Seriously, though, I don't think this comparison accurately reflects the differences between Delta Chat and Signal:
Signal uses your phone number for account lookup but not for addressing participants. Moreover, it uses a feature called Sealed Sender to conceal even the cryptographic address of a message's author. In contrast, Delta Chat leaks the email addresses of the people participating in a [group] conversation (and, thus, their social network) not just to one provider (as in the case of Signal) but to all email providers involved in hosting the conversation, meaning that, as a user, you have to trust not just a single but multiple entities. Meanwhile, Signal doesn't even know how many people there are in a group conversation.
I don't disagree but OP was specifically talking about Signal "snooping" one's phone number, so I was talking about a different attack vector.
Besides, to answer all those comments saying that they would set up a separate anonymous email address in heartbeat, we should not forget that the HN crowd is a rather unique group of people. How many of our grandmas would get themselves a new email address just for the purpose of signing up for Signal?
> Signal doesn't seem to care
doesn't seem to be true. The Signal developers have been working on switching from phone numbers to usernames as unique identifiers since at least 2019. As they have mentioned multiple times, though, it is a complicated change.
Are you sure you're not extrapolating from your needs to that of "most people"?
I don't doubt that there are people for who need anonymous communication (whether just sender-anonymous or sender-anonymous, recipient-pseudonymous). But so far, I've never had the need for it.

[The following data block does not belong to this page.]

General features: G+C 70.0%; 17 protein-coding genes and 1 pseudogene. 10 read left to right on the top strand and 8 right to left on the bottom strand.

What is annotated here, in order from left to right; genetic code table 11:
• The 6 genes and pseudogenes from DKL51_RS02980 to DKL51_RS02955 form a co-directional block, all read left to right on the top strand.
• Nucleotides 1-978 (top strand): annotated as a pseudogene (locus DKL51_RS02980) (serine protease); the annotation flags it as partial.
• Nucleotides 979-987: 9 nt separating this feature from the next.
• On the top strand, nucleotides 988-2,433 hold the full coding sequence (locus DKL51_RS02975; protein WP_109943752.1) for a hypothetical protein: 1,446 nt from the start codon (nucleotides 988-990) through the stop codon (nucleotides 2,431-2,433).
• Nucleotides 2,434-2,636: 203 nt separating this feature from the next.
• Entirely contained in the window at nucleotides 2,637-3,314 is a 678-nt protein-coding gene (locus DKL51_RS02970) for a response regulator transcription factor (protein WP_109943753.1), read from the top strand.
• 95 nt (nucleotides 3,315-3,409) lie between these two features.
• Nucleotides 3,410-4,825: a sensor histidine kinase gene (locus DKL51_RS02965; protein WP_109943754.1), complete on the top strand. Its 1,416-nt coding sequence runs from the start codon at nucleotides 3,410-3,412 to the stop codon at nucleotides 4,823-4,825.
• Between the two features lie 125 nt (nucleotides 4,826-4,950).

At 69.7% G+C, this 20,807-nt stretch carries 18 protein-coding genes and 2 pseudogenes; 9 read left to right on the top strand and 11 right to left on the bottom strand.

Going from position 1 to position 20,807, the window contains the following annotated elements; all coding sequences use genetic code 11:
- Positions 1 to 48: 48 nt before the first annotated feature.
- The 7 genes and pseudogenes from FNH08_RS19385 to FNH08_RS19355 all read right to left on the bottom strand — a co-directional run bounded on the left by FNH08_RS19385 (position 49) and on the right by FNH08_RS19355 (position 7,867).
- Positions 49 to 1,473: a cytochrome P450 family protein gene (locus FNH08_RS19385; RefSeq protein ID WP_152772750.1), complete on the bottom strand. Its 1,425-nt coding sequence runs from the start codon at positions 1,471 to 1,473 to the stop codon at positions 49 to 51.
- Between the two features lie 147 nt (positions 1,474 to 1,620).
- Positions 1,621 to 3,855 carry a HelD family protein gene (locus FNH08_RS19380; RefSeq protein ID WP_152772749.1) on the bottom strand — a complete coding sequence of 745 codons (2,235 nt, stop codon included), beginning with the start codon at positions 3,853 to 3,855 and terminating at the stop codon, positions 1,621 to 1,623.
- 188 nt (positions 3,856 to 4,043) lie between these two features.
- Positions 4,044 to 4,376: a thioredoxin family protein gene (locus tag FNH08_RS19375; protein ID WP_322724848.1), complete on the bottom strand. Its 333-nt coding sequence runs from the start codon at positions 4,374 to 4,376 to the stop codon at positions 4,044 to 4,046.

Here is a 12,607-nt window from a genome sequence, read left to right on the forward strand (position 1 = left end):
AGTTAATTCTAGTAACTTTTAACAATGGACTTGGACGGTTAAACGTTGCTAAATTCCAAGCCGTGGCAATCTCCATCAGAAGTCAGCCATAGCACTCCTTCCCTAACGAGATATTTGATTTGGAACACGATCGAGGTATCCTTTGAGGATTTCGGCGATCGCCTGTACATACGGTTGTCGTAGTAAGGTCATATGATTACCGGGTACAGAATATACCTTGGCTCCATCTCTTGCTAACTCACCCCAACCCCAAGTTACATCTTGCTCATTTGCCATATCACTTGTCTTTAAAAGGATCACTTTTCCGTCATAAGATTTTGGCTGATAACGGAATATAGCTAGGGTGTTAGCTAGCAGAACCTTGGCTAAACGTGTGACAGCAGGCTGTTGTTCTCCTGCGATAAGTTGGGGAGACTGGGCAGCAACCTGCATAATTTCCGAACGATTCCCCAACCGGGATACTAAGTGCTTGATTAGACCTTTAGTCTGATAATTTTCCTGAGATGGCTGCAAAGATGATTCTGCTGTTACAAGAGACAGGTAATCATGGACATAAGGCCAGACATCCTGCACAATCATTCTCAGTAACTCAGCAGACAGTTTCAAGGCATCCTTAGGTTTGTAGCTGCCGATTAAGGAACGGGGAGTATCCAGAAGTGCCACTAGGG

Quite the opposite, actually: I wouldn't want to receive anonymous messages on Signal, at least not without opt-in.
So, first, to address this: it is frankly extremely rare to have a realistic attacker model that cares about eorher governments or a chosen large corporation having access to your chats, at least "in the West". Like, seriously: sit down and list who you think falls into this category... this is a list which starts with "political dissidents" and continues into some really strange low-likelihood scenarios, as the entire premise surrounds a government or law enforcement agency subpoenaing your messages.
Most of the people I know who are in this category are simply people who want to believe they will one day be targeted by governments for being too dangerous. I can still motivate this software for people, based mostly on scenarios involving bad people getting jobs at large companies to access your information (this is a big issue with Facebook), but even those scenarios barely work against companies like Google (which have good internal information controls). I have gone into this in more detail before (with someone shilling Signal who hilariously ended up just admitting that Signal doesn't work here as it is a "privacy issue").
The ironic thing is that, without also solving the untrusted contact problem, this set barely even includes political dissidents: I have tons of friends who do stuff like coordinate protests, and the #1 realistic concern is that the police--whom I also talk to a lot (I am an elected government official), and I know they do this--have managed to infiltrate their giant group chat and are just watching it all happen and writing down phone numbers. There is a big gap between anonymous and trusted, and it is where most use cases actually happen.